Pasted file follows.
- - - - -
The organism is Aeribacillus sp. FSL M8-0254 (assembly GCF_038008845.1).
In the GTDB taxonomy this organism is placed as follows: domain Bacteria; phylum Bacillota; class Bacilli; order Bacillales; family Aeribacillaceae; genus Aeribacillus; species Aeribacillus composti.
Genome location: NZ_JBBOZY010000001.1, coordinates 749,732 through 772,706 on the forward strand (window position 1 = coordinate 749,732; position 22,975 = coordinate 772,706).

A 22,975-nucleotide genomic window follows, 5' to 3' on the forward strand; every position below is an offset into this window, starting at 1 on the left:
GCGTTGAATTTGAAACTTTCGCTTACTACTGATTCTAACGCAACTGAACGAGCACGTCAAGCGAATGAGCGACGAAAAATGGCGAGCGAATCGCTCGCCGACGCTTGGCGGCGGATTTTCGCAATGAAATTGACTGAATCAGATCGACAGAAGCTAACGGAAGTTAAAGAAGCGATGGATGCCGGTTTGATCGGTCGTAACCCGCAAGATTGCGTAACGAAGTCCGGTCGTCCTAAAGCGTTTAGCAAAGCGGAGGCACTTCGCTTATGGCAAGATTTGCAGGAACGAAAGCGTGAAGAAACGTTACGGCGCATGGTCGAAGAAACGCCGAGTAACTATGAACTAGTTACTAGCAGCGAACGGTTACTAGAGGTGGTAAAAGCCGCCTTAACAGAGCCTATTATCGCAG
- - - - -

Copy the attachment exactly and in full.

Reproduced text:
The organism is Aeribacillus sp. FSL M8-0254 (assembly GCF_038008845.1).
In the GTDB taxonomy this organism is placed as follows: domain Bacteria; phylum Bacillota; class Bacilli; order Bacillales; family Aeribacillaceae; genus Aeribacillus; species Aeribacillus composti.
Genome location: NZ_JBBOZY010000001.1, coordinates 749,732 through 772,706 on the forward strand (window position 1 = coordinate 749,732; position 22,975 = coordinate 772,706).

A 22,975-nucleotide genomic window follows, 5' to 3' on the forward strand; every position below is an offset into this window, starting at 1 on the left:
GCGTTGAATTTGAAACTTTCGCTTACTACTGATTCTAACGCAACTGAACGAGCACGTCAAGCGAATGAGCGACGAAAAATGGCGAGCGAATCGCTCGCCGACGCTTGGCGGCGGATTTTCGCAATGAAATTGACTGAATCAGATCGACAGAAGCTAACGGAAGTTAAAGAAGCGATGGATGCCGGTTTGATCGGTCGTAACCCGCAAGATTGCGTAACGAAGTCCGGTCGTCCTAAAGCGTTTAGCAAAGCGGAGGCACTTCGCTTATGGCAAGATTTGCAGGAACGAAAGCGTGAAGAAACGTTACGGCGCATGGTCGAAGAAACGCCGAGTAACTATGAACTAGTTACTAGCAGCGAACGGTTACTAGAGGTGGTAAAAGCCGCCTTAACAGAGCCTATTATCGCAG